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Importance of Extracellular Enzymes for Biogeochemical Processes in Temporary River Sediments during Fluctuating Dry–Wet Conditions

  • Annamaria ZoppiniEmail author
  • Jürgen Marxsen
Chapter
Part of the Soil Biology book series (SOILBIOL, volume 22)

Abstract

Climate change represents an emerging problem for temporary waters by increasing the frequency and duration of drought periods, with potentially important effects on fluvial biogeochemical processes. Although benthic microbial processes have been recognized to have a most important role in carbon, nutrient and energy flux, few studies have documented the response to dry–wet cycles in temporary waters. Data so far obtained demonstrate that microbial communities are significantly affected by water stress conditions and that their structure changes with a drastic reduction of cell abundance, vitality and metabolic activity. But hydrolytic enzymes constitute an exception to this trend. They are preserved even if the cells in which they originated become non-viable. We postulate that the preservation of these enzymes represents an important mechanism for the fast recovery of surviving microbial cells after flooding and the re-establishment of the metabolic functions of microbial communities.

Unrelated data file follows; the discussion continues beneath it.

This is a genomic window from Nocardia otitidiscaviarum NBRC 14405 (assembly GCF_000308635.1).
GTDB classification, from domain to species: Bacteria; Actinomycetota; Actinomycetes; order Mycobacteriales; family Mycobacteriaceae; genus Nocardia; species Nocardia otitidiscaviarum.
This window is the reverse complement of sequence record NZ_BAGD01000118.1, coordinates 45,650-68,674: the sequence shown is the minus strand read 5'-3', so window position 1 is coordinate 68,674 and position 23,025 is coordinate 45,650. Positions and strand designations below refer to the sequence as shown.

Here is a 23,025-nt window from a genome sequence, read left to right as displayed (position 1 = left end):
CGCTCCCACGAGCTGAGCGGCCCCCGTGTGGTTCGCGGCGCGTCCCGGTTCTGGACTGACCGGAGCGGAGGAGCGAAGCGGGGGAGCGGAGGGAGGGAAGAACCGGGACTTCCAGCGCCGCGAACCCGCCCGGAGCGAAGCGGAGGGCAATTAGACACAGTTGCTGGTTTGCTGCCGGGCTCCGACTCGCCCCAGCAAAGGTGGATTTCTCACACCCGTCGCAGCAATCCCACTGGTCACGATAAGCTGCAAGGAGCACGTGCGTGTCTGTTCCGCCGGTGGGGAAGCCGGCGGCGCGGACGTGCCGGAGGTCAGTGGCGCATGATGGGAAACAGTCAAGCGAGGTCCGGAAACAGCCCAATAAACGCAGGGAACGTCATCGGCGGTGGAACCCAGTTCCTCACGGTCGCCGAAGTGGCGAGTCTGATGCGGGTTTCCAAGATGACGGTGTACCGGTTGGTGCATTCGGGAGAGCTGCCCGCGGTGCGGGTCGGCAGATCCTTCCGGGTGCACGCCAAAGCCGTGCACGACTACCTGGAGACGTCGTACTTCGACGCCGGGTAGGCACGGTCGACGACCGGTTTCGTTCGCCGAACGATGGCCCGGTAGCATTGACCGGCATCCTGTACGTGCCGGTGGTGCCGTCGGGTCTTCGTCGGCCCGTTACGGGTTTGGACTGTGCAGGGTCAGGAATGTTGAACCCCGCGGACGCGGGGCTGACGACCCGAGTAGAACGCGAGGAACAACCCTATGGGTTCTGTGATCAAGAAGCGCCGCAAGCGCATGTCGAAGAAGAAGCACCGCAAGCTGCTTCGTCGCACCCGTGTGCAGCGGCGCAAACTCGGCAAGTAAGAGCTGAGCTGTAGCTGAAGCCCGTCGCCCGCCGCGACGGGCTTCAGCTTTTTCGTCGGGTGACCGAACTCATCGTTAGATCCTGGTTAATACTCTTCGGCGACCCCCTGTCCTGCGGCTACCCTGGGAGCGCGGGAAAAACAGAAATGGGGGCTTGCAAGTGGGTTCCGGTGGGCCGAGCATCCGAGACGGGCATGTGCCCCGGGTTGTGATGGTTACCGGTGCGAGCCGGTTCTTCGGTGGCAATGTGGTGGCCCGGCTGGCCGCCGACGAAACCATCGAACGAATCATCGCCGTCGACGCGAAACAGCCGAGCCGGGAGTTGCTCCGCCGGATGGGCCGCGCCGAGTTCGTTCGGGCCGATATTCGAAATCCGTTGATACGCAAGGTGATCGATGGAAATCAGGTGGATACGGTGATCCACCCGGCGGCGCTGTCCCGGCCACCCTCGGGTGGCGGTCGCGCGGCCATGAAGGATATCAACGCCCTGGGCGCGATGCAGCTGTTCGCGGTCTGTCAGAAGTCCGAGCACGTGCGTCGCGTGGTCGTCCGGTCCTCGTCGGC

Keywords

Microbial Community Extracellular Polymeric Substance Extracellular Enzyme Activity Water Stress Condition Aminopeptidase Activity 
These keywords were added by machine and not by the authors. This process is experimental and the keywords may be updated as the learning algorithm improves.

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Copyright information

© Springer-Verlag Berlin Heidelberg 2010

Authors and Affiliations

  1. 1.Istituto di Ricerca Sulle AcqueConsiglio Nazionale delle RicercheMonterotondoItaly
  2. 2.Limnologische Fluss-Station des Max-Planck-Instituts für LimnologieSchlitzGermany
  3. 3.Institut für Allgemeine und Spezielle ZoologieTierökologie, Justus-Liebig-Universität GießenGießenGermany

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